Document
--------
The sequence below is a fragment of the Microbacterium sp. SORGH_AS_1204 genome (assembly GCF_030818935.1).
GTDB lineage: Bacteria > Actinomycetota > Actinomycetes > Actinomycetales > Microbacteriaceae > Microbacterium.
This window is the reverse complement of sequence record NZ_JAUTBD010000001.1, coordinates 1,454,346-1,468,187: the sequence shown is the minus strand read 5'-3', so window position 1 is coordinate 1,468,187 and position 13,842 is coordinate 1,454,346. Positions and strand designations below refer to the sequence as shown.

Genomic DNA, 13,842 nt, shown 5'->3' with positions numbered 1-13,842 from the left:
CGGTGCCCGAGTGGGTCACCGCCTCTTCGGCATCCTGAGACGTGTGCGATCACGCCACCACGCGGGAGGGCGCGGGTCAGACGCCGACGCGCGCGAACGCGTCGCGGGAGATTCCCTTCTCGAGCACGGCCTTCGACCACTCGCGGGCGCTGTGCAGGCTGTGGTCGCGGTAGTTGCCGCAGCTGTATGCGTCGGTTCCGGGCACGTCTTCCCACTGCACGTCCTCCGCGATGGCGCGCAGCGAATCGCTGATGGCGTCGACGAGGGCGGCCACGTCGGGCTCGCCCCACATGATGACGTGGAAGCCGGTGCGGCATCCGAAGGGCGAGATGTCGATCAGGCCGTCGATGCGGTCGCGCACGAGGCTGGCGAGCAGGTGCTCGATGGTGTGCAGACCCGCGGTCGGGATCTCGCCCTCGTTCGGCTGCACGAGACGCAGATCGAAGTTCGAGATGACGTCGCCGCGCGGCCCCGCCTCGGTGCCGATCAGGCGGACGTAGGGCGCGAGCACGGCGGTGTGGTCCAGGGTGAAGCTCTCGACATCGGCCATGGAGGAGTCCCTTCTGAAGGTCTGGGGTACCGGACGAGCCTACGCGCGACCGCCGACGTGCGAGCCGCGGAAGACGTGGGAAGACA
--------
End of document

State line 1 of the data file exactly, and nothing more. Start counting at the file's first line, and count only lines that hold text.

The sequence below is a fragment of the Microbacterium sp. SORGH_AS_1204 genome (assembly GCF_030818935.1).